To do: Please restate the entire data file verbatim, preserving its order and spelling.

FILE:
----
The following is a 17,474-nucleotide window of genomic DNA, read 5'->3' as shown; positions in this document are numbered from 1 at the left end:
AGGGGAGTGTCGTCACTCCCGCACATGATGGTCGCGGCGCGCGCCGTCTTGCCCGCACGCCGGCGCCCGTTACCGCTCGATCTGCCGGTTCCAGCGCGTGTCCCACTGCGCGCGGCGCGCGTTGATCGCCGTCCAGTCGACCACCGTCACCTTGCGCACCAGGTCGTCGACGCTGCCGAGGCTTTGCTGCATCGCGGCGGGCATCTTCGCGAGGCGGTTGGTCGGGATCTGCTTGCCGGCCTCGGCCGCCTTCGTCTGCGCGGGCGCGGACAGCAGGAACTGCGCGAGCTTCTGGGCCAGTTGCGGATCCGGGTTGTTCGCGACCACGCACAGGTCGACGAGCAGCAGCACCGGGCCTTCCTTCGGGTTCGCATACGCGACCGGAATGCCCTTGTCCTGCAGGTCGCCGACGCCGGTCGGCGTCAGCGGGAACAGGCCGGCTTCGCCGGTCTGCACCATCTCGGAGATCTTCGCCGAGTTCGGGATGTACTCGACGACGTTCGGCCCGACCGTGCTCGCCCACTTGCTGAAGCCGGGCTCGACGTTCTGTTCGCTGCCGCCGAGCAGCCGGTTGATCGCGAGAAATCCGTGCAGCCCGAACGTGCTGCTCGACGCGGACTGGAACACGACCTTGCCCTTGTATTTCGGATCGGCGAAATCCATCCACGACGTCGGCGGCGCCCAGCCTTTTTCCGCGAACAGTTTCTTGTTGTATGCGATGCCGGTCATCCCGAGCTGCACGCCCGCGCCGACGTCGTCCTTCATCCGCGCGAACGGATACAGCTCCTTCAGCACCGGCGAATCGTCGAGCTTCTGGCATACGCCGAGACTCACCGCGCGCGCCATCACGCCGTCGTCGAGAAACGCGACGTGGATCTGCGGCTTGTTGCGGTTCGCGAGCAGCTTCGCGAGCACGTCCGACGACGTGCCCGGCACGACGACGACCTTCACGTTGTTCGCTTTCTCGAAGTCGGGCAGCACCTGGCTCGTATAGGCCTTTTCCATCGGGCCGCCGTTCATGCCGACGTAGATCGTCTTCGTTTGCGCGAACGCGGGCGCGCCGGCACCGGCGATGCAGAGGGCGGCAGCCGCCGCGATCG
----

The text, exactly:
The following is a 17,474-nucleotide window of genomic DNA, read 5'->3' as shown; positions in this document are numbered from 1 at the left end:
AGGGGAGTGTCGTCACTCCCGCACATGATGGTCGCGGCGCGCGCCGTCTTGCCCGCACGCCGGCGCCCGTTACCGCTCGATCTGCCGGTTCCAGCGCGTGTCCCACTGCGCGCGGCGCGCGTTGATCGCCGTCCAGTCGACCACCGTCACCTTGCGCACCAGGTCGTCGACGCTGCCGAGGCTTTGCTGCATCGCGGCGGGCATCTTCGCGAGGCGGTTGGTCGGGATCTGCTTGCCGGCCTCGGCCGCCTTCGTCTGCGCGGGCGCGGACAGCAGGAACTGCGCGAGCTTCTGGGCCAGTTGCGGATCCGGGTTGTTCGCGACCACGCACAGGTCGACGAGCAGCAGCACCGGGCCTTCCTTCGGGTTCGCATACGCGACCGGAATGCCCTTGTCCTGCAGGTCGCCGACGCCGGTCGGCGTCAGCGGGAACAGGCCGGCTTCGCCGGTCTGCACCATCTCGGAGATCTTCGCCGAGTTCGGGATGTACTCGACGACGTTCGGCCCGACCGTGCTCGCCCACTTGCTGAAGCCGGGCTCGACGTTCTGTTCGCTGCCGCCGAGCAGCCGGTTGATCGCGAGAAATCCGTGCAGCCCGAACGTGCTGCTCGACGCGGACTGGAACACGACCTTGCCCTTGTATTTCGGATCGGCGAAATCCATCCACGACGTCGGCGGCGCCCAGCCTTTTTCCGCGAACAGTTTCTTGTTGTATGCGATGCCGGTCATCCCGAGCTGCACGCCCGCGCCGACGTCGTCCTTCATCCGCGCGAACGGATACAGCTCCTTCAGCACCGGCGAATCGTCGAGCTTCTGGCATACGCCGAGACTCACCGCGCGCGCCATCACGCCGTCGTCGAGAAACGCGACGTGGATCTGCGGCTTGTTGCGGTTCGCGAGCAGCTTCGCGAGCACGTCCGACGACGTGCCCGGCACGACGACGACCTTCACGTTGTTCGCTTTCTCGAAGTCGGGCAGCACCTGGCTCGTATAGGCCTTTTCCATCGGGCCGCCGTTCATGCCGACGTAGATCGTCTTCGTTTGCGCGAACGCGGGCGCGCCGGCACCGGCGATGCAGAGGGCGGCAGCCGCCGCGATCG